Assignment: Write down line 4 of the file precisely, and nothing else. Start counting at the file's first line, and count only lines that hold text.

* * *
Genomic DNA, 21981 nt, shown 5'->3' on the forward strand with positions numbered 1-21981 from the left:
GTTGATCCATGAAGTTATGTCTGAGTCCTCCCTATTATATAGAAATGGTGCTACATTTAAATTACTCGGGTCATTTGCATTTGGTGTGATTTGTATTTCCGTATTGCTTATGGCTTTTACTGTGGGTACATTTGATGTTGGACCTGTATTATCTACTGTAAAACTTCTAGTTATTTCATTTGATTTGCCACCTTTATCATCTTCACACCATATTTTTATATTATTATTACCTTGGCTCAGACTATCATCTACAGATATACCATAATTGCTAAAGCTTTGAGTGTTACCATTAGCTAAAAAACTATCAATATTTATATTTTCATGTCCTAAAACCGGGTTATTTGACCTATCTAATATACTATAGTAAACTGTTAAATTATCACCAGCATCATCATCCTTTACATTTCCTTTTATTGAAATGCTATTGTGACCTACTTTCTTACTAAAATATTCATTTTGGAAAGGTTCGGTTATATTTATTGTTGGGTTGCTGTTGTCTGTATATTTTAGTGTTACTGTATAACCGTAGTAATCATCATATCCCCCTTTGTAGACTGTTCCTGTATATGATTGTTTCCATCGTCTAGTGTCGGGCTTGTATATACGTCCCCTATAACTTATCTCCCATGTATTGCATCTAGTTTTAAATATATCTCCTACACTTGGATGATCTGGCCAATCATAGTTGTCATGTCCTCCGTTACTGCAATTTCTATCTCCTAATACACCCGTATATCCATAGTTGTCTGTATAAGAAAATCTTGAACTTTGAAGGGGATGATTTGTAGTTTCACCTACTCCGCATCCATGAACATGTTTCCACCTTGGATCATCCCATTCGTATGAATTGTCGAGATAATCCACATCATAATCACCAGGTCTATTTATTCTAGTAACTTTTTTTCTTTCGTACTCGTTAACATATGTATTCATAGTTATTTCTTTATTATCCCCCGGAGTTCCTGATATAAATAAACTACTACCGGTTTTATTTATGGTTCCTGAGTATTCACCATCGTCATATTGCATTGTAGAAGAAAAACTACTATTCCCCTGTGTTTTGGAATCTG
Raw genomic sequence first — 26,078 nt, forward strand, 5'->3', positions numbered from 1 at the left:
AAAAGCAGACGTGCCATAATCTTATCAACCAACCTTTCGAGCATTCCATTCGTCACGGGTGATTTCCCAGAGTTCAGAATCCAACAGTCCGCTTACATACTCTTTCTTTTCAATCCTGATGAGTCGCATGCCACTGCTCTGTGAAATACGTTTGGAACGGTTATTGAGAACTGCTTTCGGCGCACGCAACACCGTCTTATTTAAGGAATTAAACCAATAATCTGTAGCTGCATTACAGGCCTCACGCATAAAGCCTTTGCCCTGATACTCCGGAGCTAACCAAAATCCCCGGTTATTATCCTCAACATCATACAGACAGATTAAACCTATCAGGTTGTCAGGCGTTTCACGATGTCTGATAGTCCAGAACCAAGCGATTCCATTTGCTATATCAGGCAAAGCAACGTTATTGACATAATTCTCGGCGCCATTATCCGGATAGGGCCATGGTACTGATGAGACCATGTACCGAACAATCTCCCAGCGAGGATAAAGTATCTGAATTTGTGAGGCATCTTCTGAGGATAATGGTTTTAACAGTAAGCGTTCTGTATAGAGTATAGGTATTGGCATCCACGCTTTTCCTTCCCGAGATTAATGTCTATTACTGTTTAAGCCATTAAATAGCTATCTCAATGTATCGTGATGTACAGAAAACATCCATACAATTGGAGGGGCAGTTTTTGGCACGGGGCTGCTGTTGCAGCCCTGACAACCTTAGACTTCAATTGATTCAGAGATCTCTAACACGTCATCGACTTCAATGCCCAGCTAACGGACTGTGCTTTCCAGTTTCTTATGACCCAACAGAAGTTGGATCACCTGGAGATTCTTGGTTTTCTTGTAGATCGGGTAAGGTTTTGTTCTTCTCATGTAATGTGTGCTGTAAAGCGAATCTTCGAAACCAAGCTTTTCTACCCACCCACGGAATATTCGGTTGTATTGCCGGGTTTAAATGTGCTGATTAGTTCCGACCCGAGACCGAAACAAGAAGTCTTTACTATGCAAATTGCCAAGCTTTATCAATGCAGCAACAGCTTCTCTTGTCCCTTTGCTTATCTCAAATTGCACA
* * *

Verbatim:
AAAAGCAGACGTGCCATAATCTTATCAACCAACCTTTCGAGCATTCCATTCGTCACGGGTGATTTCCCAGAGTTCAGAATCCAACAGTCCGCTTACATACTCTTTCTTTTCAATCCTGATGAGTCGCATGCCACTGCTCTGTGAAATACGTTTGGAACGGTTATTGAGAACTGCTTTCGGCGCACGCAACACCGTCTTATTTAAGGAATTAAACCAATAATCTGTAGCTGCATTACAGGCCTCACGCATAAAGCCTTTGCCCTGATACTCCGGAGCTAACCAAAATCCCCGGTTATTATCCTCAACATCATACAGACAGATTAAACCTATCAGGTTGTCAGGCGTTTCACGATGTCTGATAGTCCAGAACCAAGCGATTCCATTTGCTATATCAGGCAAAGCAACGTTATTGACATAATTCTCGGCGCCATTATCCGGATAGGGCCATGGTACTGATGAGACCATGTACCGAACAATCTCCCAGCGAGGATAAAGTATCTGAATTTGTGAGGCATCTTCTGAGGATAATGGTTTTAACAGTAAGCGTTCTGTATAGAGTATAGGTATTGGCATCCACGCTTTTCCTTCCCGAGATTAATGTCTATTACTGTTTAAGCCATTAAATAGCTATCTCAATGTATCGTGATGTACAGAAAACATCCATACAATTGGAGGGGCAGTTTTTGGCACGGGGCTGCTGTTGCAGCCCTGACAACCTTAGACTTCAATTGATTCAGAGATCTCTAACACGTCATCGACTTCAATGCCCAGCTAACGGACTGTGCTTTCCAGTTTCTTATGACCCAACAGAAGTTGGATCACCTGGAGATTCTTGGTTTTCTTGTAGATCGGGTAAGGTTTTGTTCTTCTCATGTAATGTGTGCTGTAAAGCGAATCTTCGAAACCAAGCTTTTCTACCCACCCACGGAATATTCGGTTGTATTGCCGGGTTTAAATGTGCTGATTAGTTCCGACCCGAGACCGAAACAAGAAGTCTTTACTATGCAAATTGCCAAGCTTTATCAATGCAGCAACAGCTTCTCTTGTCCCTTTGCTTATCTCAAATTGCACA